IIMG_0127 stood, stooped over the table, holding open the lid of a display box.  Inside the wooden box contained a grid of neatly arranged packages of vibrantly colored hot tea flavors.  An elderly woman peered through her glasses at the tea arrangement while slowly picking up each one, her long frail fingers inspecting the them as if she were handling rare gems.

“How about this one?” she would attempt to read the fine print of tea flavor and look up at me over the thick lenses, her eyes gray and seemingly empty.  “That’s the lavender you just asked me about.  It’s a lavender-flavored black tea. It has a small amount of caffeine.”

This was a recent sunny Saturday afternoon at the restaurant where I work.  I had just picked up several tables and was abnormally busy.  The anxiety inside me grew as out of my peripheral vision I saw my other guests looking around for me with empty drink glasses and the tell-tale signal of closed menus in front of them.  Meanwhile, the older woman in front of me slowly places the lavender tea back and is scanning the other four flavors she has already inspected.

This is the moment when my mind flashed back to three years prior.  I would have been enjoying a Saturday afternoon in the sun having fun with friends.  Maybe I would be hiking or traveling.  I would have been feeling good about myself as Friday afternoon I would have delivered a killer presentation to the executive board to wrap up the week.  That was my life before Meth.

Standing in an apron, sweat dripping down my back in the middle of a chaotic double shift while re-explaining that the orange box is camomile and “ma’am, I’m not sure if that would pare well with a cup of soup” is my life after Meth.  I became absorbed with self-pity, guilt, and shame.  Yes, I’ve accomplished insurmountable progress in the past 200+ days; I’ve remained sober, I’m in the last phase of rehab, and have created a stable financial situation for me and my family.  But…standing there in that moment I felt like a colossal failure.

Tears were welling up in my eyes as I closed the display box.  The lady had settled on a tea and now I had to switch into high-gear and salvage my other tables because my kids and I are dependent upon tips.  My body ached from the night before and 11:00 pm was many hours away.  ‘I’m doctor waiter.’ I thought to myself as I took the order at the next table.  ‘Here I stand with a doctorate waiting tables as I did 25 years ago.  Real nice.’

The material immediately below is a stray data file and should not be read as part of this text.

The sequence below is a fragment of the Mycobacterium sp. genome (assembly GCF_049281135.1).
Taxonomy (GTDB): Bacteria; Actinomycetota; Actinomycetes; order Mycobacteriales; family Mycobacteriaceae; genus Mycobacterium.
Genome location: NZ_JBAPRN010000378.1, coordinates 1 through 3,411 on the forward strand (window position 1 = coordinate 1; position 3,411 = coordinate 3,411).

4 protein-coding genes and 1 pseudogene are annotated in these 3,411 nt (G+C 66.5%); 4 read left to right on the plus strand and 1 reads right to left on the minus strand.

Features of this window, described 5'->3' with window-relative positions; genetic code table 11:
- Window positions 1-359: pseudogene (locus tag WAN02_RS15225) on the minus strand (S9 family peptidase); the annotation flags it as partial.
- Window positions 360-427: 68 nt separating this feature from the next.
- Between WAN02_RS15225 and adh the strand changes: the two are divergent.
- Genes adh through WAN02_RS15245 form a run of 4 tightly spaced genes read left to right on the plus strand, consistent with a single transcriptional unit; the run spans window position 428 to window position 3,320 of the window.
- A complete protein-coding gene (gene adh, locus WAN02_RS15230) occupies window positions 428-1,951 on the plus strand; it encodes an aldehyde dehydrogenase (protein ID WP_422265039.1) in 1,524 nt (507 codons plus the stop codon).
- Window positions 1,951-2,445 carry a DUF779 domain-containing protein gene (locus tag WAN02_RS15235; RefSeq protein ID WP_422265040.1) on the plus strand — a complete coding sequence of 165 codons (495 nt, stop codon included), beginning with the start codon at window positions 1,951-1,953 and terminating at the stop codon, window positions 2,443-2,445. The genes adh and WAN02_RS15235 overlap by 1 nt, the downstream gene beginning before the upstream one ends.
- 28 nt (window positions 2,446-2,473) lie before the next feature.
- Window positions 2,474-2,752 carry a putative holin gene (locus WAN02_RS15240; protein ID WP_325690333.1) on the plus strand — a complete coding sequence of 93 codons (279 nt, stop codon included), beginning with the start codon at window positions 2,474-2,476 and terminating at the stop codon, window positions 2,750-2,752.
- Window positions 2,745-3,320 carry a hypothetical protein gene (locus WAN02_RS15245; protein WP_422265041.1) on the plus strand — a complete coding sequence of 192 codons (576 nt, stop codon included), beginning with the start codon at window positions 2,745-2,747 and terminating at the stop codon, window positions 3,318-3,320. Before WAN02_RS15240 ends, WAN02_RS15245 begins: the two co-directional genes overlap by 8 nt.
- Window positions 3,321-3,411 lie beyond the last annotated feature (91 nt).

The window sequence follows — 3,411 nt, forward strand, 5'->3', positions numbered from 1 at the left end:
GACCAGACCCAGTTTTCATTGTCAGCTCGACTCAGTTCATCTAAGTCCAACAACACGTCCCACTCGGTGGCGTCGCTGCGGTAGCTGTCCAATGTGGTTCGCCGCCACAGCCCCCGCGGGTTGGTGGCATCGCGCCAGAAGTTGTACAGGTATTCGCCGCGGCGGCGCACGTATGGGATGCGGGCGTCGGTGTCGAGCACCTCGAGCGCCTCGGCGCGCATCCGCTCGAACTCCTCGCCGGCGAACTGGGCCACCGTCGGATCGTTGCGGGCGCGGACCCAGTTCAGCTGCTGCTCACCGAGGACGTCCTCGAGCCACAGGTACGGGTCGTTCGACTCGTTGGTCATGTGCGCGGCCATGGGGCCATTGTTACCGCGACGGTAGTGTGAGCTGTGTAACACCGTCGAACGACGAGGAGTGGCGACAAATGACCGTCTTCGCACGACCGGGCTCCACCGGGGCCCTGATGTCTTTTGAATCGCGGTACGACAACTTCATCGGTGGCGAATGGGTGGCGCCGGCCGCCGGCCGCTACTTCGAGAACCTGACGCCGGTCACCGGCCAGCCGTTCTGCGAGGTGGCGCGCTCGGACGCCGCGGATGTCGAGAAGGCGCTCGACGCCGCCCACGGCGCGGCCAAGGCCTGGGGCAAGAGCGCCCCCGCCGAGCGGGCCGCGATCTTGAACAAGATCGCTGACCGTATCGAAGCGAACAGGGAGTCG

The day went on and the self-destructive self-talk ensued.  As I was clearing off the dishes from a table, a hand reached out and grabbed my wrist.  I looked up and a middle-aged blonde woman who I recognized as a regular guest of the restaurant was staring into my eyes with a stoic look that startled me.  At first, I thought she may be having a heart attack.

“You need to hear this.”  She was trembling and grasping my wrist.  “You are important and the work you do here is important.  I come here to escape the madness of my life and you are someone who helps me feel warm and appreciated.  Your smile and wit are sometimes the only chance I have during the week to laugh.  You matter to me.”  And with that, she let go of my wrist and went back to eating.

I slowly walked away from her trying to absorb what just happened and retain her powerful words.  I matter.  What I am doing is important. 

The lesson for me is that my addiction has taught me a new level of humbleness.  What I understand now is that living in a state of humility is being the best person I can be and giving my all regardless of the circumstance.  When I feel the pangs of self-pity or the weight of shame, humility is the edifying component that transforms my perspective and enables me to live in the moment, to live in gratefulness.

At this very moment, I will breathe in the peace that results from generating positive energy into the world and projecting light onto others; that peace is rare and I am fortunate to have found it.  Being humble means being grounded.

Before Meth my life was affluent, but empty; accomplished professionally but shallow and dark.  Recovery has shown me a new way of living, one that I would never have known without the experiences brought about by drug addiction.  I’m so grateful for the path I’ve taken.  I will gladly take an extra ten minutes to allow that elderly lady to choose her favorite flavor of tea. To her, the choice is of utmost importance and my patience with her is my gift back to the Universe.


5 thoughts on “humili-tea.

  1. Your job should never define you . Your life and your happiness is all that matters. I know easier said than done but the doubles your working the money your making that you use to support your family. Being able to wake up sober in the morning to do that should be your happiness. Be proud . You had a great job but never a great life. You were living a lie. It’s sad that it took drugs to make you realize this, but no ones path is easy to travel . Be proud of yourself, I know I am 😘


  2. What a great reminder to all of us that what truly matters is how we show up in our relatinships, hold space for others, and honor each person’s experience. Thank you for ‘being’ Dallas.
    – Dana O


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